An artist's impression of a prototype Google self-driving car. Google X is building a few hundred self-driving cars that have no steering wheel, accelerator pedal or brake pedal.
As Google and major car manufacturers unveil their prototypes and early phase autonomous cars, these vehicles are starting to come of age for the masses.
Australia has an opportunity to be globally proactive with other nations by paving the way for this new type of road user through a new level of co-ordination between governments and technology providers.
The introduction of autonomous vehicles is already posing challenges along with the potential benefits. Fortunately, many of the social, economic, legal, and infrastructure issues can be likewise identified early and managed proactively.
Developing a socio-economic safety model for the introduction of autonomous vehicles in Australia helps to understand the potential of this technology and the key issues that will need to be considered and dealt with.
By considering different scenarios, the model shows that risk reduction to people can be significantly affected by how much vision and policy direction governments provide in the near future.
The medium-term potential benefit of proactive government involvement could be around 600 fewer fatalities and 10,000 fewer injuries per year. These figures translate to annual savings of more than $5 billion-$10 billion to government budgets.
The potential benefits go well beyond reduced fatalities and injuries. As annual death rates reduce, the insurance premiums are also likely to fall.
The cost of transporting goods around the country will likely decrease. It has also been established that traffic capacity can potentially increase where autonomous vehicles predominate.
This could mean that some planned expensive road infrastructure upgrades could be postponed or may need to be strategically modified to match these changing vehicle dynamics. Eventually freed from the need to drive, we would also enjoy productivity, health and lifestyle benefits.
However, the potential of this new technology could be impeded by a lack of coordination between governments, vehicle manufacturers and technology providers. If the governments take a leadership role, the initial outlay will be suitably recouped by thousands of saved lives and avoided injuries.
Although roads and vehicles are administered by the states, the introduction of autonomous vehicles should ideally be driven by the federal government to achieve consistency across the country.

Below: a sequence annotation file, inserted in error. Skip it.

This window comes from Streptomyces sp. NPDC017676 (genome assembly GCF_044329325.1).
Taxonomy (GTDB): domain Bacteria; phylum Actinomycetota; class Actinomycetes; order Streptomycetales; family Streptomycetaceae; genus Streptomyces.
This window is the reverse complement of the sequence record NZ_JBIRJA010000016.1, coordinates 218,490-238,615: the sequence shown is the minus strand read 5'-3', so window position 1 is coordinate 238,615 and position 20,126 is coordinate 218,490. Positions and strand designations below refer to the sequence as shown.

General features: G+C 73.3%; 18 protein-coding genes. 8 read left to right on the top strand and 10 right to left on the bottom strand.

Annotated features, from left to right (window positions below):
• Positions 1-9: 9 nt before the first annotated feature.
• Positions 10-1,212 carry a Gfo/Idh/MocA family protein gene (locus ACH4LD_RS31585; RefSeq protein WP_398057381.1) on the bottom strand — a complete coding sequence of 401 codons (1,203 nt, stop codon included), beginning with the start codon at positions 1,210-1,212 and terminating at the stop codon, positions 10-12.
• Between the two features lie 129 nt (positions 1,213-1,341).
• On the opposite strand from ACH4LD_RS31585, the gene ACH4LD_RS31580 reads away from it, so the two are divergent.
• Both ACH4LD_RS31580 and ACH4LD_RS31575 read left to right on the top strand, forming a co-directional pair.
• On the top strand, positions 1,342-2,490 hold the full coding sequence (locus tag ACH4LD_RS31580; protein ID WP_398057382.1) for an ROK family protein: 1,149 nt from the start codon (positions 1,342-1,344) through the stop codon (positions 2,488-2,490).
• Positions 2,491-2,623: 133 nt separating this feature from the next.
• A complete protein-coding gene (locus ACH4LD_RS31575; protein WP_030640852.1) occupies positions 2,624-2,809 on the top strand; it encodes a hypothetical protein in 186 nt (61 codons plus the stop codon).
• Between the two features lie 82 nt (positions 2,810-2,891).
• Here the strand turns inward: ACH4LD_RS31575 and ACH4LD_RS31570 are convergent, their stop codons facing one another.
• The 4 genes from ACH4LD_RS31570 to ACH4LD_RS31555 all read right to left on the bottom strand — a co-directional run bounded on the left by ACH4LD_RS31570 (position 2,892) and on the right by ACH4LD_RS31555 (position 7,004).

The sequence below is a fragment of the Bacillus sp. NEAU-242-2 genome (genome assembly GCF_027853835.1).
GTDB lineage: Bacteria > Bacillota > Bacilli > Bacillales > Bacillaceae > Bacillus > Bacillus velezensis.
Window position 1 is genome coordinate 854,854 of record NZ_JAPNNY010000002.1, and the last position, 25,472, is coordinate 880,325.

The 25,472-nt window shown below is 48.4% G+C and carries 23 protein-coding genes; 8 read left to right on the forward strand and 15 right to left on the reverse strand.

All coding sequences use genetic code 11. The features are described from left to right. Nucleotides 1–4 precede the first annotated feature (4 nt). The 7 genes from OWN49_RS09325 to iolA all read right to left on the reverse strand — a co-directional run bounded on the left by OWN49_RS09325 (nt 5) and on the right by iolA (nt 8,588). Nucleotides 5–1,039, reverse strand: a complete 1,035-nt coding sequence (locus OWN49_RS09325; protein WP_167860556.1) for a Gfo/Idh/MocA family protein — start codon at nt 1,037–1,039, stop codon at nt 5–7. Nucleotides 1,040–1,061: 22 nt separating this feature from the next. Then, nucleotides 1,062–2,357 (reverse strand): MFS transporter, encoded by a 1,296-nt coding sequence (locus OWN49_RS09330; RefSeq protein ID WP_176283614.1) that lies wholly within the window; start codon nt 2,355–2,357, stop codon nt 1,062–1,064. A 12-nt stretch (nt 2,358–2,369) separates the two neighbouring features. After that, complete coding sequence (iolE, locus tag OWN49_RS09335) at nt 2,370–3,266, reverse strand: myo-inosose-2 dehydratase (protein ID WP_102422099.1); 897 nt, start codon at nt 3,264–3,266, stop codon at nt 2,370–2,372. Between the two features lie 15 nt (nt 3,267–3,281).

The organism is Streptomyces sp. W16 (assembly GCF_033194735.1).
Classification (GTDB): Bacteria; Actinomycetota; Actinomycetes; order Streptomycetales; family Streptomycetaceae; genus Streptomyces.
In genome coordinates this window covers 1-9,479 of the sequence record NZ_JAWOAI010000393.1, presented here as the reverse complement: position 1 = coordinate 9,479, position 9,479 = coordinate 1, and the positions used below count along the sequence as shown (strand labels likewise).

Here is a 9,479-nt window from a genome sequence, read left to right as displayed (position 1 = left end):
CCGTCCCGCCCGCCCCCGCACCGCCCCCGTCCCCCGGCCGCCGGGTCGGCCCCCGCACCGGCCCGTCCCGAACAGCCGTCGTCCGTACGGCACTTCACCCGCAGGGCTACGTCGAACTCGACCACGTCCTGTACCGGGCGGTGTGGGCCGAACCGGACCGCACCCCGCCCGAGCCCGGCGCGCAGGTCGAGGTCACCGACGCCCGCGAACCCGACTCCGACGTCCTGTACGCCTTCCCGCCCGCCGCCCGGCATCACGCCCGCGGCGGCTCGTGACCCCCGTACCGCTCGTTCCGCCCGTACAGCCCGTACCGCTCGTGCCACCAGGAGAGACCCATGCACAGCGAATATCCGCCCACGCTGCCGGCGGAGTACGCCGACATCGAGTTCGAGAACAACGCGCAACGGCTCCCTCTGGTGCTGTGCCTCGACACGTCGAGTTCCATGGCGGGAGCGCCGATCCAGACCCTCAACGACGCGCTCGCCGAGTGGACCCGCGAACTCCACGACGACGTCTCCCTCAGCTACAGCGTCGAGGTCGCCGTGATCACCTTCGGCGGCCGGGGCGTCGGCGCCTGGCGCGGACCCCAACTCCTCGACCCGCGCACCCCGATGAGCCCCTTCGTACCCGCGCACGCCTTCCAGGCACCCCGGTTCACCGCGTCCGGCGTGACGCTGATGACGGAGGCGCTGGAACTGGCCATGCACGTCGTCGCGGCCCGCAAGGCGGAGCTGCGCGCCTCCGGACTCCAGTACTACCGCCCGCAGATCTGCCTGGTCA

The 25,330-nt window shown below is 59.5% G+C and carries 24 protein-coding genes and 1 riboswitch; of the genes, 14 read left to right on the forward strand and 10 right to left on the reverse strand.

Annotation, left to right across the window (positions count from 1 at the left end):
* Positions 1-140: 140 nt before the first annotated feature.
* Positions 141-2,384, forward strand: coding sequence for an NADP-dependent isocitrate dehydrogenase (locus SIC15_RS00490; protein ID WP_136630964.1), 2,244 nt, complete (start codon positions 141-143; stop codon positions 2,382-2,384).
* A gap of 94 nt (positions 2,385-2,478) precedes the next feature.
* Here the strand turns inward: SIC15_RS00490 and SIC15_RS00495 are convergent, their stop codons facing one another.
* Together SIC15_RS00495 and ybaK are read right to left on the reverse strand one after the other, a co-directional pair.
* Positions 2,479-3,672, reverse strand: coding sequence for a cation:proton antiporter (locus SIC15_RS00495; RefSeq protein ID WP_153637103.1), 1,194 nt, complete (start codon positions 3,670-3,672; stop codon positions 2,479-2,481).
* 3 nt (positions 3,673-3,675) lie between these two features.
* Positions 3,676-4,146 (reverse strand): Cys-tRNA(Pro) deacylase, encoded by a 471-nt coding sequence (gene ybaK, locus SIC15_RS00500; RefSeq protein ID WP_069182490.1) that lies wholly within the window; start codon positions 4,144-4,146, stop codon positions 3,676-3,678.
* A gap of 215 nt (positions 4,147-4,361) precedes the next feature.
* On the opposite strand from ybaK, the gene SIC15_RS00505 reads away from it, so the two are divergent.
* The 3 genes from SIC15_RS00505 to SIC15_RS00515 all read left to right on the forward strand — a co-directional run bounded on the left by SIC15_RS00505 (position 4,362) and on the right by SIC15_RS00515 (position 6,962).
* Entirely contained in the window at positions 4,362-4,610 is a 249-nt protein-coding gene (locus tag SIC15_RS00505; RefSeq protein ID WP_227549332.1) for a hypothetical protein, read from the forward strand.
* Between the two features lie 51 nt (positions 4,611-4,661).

For example, vehicle manufacturers require agreed standards for geographic information systems (GIS) and mapping. Even though the level of mapping detail needed is yet to be done on a large scale, technology exists to make this possible.
However, strategic planning will be required in advance because collecting and validating this critical information will take several years. The mapping initiative may even help stimulate the manufacturers to produce vehicles with complementary capability.
Autonomous vehicles will also need to communicate constantly between each other and with road infrastructure.
In Australia, there are currently more than 14,000 traffic intersections and many more items of road infrastructure of various kinds. The communications systems will have to achieve very high reliability to support the number of vehicles and close interactions that can occur.
Aviation systems are renowned for precision and reliability, and achieving similar levels of performance for millions of road users will be a complex undertaking.
Government support for developing communications systems will be important to achieve early safety and efficiency gains, and to assist vehicle manufacturers to make autonomous cars a reality.
The National Broadband Network (NBN) could eventually provide good infrastructure support for the digital bandwidth demands of autonomous vehicles on top of Australia’s overall growing communications needs.
With the rise of autonomous vehicles, some 150,000 freight and taxi-related jobs may change significantly while some may even disappear.
At the same time, new and higher skilled jobs may emerge, such as vehicle fleet management, traffic and data control and navigation specialists. The predicted shift in jobs is likely to be more successful if managed from the outset.
A carefully structured trial program, incorporating suitable experimental design, government and public stakeholder engagement processes, will be a vital component in making autonomous cars a reality in Australia.
Australia has a world-wide reputation for the development of the Sydney Coordinated Adaptive Traffic System (SCATS) for controlling traffic lights. This computerised system has been rolled out to 34,000 intersections in more than 154 cities across 25 countries.
Australia now has the opportunity to play a vital role in adopting autonomous vehicle technology.
Like the advent of the first motorised vehicles, the impending change is an issue that cannot be ignored.
Mike Erskine is principal risk consultant at GHD.